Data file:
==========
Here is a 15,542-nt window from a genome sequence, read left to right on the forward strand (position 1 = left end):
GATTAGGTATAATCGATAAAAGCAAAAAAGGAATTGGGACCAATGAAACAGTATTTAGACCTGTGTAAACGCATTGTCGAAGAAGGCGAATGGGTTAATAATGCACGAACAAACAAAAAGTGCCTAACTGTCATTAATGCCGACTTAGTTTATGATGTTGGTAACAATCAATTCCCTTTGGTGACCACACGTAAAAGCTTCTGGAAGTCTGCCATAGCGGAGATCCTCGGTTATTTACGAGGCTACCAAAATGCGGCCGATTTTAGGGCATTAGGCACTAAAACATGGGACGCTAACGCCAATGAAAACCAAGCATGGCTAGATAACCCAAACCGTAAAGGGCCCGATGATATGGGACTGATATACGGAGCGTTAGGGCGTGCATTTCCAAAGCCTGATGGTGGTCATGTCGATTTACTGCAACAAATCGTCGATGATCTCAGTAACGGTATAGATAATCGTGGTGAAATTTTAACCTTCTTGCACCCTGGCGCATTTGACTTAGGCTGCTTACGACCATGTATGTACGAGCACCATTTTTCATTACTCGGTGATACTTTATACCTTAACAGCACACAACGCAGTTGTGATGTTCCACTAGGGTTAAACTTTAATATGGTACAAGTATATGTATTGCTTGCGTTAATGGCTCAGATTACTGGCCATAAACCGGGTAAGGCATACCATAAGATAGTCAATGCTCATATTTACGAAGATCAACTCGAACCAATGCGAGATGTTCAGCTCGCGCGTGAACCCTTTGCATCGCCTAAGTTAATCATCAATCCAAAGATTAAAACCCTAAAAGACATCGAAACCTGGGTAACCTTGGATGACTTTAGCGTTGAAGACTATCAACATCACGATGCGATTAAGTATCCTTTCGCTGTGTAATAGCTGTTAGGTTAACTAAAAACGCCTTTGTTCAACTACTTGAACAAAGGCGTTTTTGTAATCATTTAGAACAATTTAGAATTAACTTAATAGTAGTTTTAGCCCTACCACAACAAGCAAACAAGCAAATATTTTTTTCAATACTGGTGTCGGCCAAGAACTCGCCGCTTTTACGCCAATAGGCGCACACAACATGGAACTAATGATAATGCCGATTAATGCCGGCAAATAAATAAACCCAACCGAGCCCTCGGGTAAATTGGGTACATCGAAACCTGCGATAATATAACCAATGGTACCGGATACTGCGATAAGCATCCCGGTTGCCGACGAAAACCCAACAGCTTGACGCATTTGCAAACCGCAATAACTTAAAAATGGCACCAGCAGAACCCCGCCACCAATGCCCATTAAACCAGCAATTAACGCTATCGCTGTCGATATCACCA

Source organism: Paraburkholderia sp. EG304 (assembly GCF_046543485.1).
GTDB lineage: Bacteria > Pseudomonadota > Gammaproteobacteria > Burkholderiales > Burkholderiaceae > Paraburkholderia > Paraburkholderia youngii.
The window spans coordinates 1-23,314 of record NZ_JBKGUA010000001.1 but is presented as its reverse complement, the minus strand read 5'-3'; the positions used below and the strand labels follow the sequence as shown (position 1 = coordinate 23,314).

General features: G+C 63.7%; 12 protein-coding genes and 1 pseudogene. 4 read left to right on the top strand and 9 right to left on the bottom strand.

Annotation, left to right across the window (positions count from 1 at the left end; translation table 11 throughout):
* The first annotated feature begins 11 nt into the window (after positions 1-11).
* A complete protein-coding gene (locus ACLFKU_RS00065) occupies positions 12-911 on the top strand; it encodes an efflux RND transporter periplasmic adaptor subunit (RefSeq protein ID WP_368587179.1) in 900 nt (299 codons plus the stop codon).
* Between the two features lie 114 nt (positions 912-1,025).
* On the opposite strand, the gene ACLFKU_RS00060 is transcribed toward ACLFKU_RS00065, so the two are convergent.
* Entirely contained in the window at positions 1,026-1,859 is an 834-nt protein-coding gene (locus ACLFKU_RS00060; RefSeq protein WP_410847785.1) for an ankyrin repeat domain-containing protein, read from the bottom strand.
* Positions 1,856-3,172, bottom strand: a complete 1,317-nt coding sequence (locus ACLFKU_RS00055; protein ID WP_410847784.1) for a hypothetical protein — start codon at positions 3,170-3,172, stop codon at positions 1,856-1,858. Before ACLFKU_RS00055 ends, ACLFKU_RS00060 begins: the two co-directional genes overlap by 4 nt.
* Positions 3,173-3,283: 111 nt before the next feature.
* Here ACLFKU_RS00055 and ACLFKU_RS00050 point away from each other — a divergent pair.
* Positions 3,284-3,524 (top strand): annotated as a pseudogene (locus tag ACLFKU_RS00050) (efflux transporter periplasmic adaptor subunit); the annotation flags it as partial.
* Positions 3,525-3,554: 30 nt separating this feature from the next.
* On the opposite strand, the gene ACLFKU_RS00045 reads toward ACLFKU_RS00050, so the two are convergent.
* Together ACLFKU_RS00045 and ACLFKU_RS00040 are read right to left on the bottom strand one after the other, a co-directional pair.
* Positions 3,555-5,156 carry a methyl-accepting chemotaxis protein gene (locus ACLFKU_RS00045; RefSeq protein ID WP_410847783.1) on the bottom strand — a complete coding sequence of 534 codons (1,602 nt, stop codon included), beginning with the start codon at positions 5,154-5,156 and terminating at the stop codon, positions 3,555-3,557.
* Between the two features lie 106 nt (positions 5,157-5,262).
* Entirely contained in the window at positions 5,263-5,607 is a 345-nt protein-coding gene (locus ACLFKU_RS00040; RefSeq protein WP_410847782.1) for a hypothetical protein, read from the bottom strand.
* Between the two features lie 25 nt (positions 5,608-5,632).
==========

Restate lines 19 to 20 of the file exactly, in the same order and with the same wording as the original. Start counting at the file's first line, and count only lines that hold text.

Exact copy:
* Together ACLFKU_RS00045 and ACLFKU_RS00040 are read right to left on the bottom strand one after the other, a co-directional pair.
* Positions 3,555-5,156 carry a methyl-accepting chemotaxis protein gene (locus ACLFKU_RS00045; RefSeq protein ID WP_410847783.1) on the bottom strand — a complete coding sequence of 534 codons (1,602 nt, stop codon included), beginning with the start codon at positions 5,154-5,156 and terminating at the stop codon, positions 3,555-3,557.